No independent inquiry into £35 million council spending on loss-making Bristol Energy

May 29 2020
No independent inquiry into £35 million council spending on loss-making Bristol Energy

THERE will be no independent inquiry into why Bristol City Council continued to pump millions of pounds into debt-ridden firm Bristol Energy.

Opposition councillors accused the council of hiding “behind a legal cloak of commercial confidentiality” and called for an independent inquiry at an extraordinary meeting of Bristol City Council.

But the motion was blocked by Labour councillors, who hold the majority at City Hall.

Bristol Energy, which was set up by a previous administration under former mayor George Ferguson in 2015 and is still owned by the council, has been supported with £35 million of council tax payers’ money and posted total losses of £32.5m so far.

But few financial details about the company have been made public. As such, opposition parties have accused the council of withholding important information from the public, such as the appointment of a new managing director to oversee the possible sale of the company.

The motion brought by Conservative and Liberal Democrat councillors claimed they had been “gagged” and accused the Labour administration of taking big decisions on Bristol Energy without proper scrutiny.

Opposition groups united to support the motion on Tuesday, but said they were were “bitterly disappointed” when it was voted down by Labour members.

The council argues that releasing the information would put Bristol Energy at a commercial disadvantage against private companies in a highly competitive energy market.

At the meeting, held online (above), current mayor Marvin Rees defended himself and his administration against accusations of “secrecy” and financial mismanagement in relation to the council’s handling of Bristol Energy during the past four years.

The mayor blamed the previous administration for creating the company. He said the current administration had acted in the company’s “best interests” by withholding sensitive commercial information – which will also protect taxpayers’ money.

Mr Rees said the previous administration had been “single minded” about looking at the “upsides of getting into the energy market”.

He added: “They had the party and we’ve been left to cope with the hangover.”

He said £12m was invested into the company by the previous cross-party administration, led by former mayor George Ferguson, and his own Labour cabinet had “allocated” another £23m since taking over in May 2016.

He said the company had 99,000 business and residential customers at the end of April, reflecting “minimal” growth over the past year.

But Conservative group leader Mark Weston described the company as “haemorrhaging money”, as he brought his motion to the extraordinary full council meeting.

Mr Weston said it was time for the administration to accept that Bristol Energy was a “dead weight” on council finances and it should be “released”.

What we want is an inquiry,” he said. “Let us investigate exactly what happened, when it happened, the funding that goes with it, because I fear we have a bombshell about to explode in this city’s finances that is going to cost us millions.”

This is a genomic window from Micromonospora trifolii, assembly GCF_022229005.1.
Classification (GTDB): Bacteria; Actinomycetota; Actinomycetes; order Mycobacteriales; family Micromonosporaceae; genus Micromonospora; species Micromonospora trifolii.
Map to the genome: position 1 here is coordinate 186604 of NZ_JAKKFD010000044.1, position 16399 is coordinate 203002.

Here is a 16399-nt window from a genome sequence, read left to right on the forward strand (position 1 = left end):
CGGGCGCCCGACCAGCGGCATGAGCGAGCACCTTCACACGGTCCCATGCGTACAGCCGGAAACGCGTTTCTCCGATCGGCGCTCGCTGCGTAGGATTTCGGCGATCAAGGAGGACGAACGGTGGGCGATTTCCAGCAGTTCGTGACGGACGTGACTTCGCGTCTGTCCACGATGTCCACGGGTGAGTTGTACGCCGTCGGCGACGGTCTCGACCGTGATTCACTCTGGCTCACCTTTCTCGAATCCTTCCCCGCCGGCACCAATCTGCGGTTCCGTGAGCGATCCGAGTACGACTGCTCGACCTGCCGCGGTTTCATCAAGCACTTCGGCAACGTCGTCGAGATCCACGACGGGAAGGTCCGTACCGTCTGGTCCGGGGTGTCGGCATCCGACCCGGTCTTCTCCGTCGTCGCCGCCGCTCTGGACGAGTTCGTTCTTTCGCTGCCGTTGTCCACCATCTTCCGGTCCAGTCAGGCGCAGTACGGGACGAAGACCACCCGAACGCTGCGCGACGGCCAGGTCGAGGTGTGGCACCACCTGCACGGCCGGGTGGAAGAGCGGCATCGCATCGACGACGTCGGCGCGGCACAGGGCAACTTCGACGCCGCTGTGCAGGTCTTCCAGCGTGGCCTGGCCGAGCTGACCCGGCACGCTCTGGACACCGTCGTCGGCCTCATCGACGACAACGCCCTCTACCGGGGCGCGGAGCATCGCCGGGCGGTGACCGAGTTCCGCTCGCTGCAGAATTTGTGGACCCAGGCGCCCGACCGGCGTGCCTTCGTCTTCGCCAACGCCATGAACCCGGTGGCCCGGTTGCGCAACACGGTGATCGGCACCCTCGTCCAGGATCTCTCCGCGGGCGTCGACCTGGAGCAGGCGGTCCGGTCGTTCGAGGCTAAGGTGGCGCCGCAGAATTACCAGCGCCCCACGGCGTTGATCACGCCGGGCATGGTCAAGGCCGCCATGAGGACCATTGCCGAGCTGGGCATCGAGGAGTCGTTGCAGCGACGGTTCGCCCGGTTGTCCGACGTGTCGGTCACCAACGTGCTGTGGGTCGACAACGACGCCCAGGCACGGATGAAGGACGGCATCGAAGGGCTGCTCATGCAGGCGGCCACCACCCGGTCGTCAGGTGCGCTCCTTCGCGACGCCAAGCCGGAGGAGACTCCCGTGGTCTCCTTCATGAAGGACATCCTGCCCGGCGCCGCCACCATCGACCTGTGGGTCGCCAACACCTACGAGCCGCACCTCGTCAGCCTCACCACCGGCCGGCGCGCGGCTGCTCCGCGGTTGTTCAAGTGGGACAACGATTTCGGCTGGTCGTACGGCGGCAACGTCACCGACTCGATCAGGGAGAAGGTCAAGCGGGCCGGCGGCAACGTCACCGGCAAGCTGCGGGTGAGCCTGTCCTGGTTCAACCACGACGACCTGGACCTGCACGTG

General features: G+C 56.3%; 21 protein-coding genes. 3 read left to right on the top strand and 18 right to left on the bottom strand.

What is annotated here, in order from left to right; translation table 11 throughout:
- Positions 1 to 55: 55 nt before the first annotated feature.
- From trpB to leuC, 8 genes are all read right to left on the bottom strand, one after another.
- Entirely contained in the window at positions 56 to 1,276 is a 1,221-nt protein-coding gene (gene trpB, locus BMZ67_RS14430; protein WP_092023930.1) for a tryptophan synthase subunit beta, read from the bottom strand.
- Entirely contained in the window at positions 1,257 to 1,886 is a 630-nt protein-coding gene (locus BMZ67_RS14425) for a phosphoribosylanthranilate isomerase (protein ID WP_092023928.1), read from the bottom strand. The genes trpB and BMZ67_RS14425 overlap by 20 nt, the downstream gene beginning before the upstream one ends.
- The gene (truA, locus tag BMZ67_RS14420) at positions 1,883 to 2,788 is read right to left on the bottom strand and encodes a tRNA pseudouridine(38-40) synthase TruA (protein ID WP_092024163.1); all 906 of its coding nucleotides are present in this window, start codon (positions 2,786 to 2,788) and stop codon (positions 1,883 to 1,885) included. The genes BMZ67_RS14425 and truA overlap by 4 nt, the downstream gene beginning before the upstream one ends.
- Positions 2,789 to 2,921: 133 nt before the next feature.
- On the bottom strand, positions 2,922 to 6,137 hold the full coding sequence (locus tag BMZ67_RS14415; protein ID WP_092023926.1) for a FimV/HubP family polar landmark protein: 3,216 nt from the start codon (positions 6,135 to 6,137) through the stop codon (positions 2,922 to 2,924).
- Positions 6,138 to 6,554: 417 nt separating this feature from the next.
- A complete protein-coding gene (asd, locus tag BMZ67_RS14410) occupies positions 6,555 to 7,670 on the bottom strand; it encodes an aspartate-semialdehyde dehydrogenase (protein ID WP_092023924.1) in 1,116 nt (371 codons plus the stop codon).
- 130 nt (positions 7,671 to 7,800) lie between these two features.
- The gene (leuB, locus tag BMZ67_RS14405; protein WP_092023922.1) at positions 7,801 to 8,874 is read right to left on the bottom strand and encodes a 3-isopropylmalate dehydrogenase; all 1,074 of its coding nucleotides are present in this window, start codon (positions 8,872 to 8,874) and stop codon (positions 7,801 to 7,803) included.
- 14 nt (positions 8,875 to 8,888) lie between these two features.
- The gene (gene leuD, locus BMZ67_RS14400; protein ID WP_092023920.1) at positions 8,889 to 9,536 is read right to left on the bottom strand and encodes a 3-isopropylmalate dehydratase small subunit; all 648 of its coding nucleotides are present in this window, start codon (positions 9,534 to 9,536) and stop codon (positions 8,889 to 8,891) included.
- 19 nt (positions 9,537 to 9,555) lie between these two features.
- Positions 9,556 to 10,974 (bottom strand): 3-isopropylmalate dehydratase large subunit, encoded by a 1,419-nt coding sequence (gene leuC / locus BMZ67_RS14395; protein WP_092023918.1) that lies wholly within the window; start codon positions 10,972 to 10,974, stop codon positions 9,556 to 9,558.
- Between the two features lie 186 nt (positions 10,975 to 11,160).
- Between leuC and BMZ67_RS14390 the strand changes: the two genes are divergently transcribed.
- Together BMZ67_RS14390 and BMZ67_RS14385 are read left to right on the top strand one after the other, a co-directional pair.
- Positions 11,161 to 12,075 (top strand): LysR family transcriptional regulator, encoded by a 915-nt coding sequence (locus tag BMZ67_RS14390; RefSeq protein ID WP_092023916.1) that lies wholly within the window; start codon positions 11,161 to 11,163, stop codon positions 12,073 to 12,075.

Seconding the motion, Lib Dem group leader Gary Hopkins said it was obvious more than two years ago that Bristol Energy was in trouble and accused the mayor of a “cover-up” once he realised the company was beyond rescue.

Speaking on behalf of the Green group in support of the motion, councillor Jerome Thomas said the council had acted with “inappropriate secrecy” in relation to Bristol Energy and the public knew more about the finances of British Gas and Scottish Power than they did about the energy company their council tax had paid for.

Greater openness would have meant that problems with Bristol Energy would have been identified and communicated earlier and suitable corrective action could have been taken,” he added.

Labour member Estella Tinknell called for the opposition councillors to withdraw their “completely counterproductive” motion and instead work together to ensure Bristol Energy has a “positive and constructive future”.

A second exempt motion about Bristol Energy was discussed behind closed doors during the second half of the extraordinary meeting.

Mr Rees said councillors and the public will be able to ask questions about Bristol Energy’s finances at a cabinet meeting on June 2.

Earlier this month it emerged that a troubleshooter had been brought in to oversee the sale of Bristol Energy.

Allan Booth, who was appointed managing director of the city council-owned, loss-making firm in March, has a history of parachuting into businesses on the brink of collapse and restructuring them.

Mr Booth says in his LinkedIn profile that he brings a “wealth of knowledge and experience (including some mistakes!)”.

The 66-year-old has been a director of three businesses that have gone into liquidation as well as two sister firms that were dissolved where his occupation was listed as “turnaround expert”, according to records at Companies House, although there is no suggestion that this was due to any wrongdoing or incompetence on his part.

By Amanda Cameron, Local Democracy Reporting Service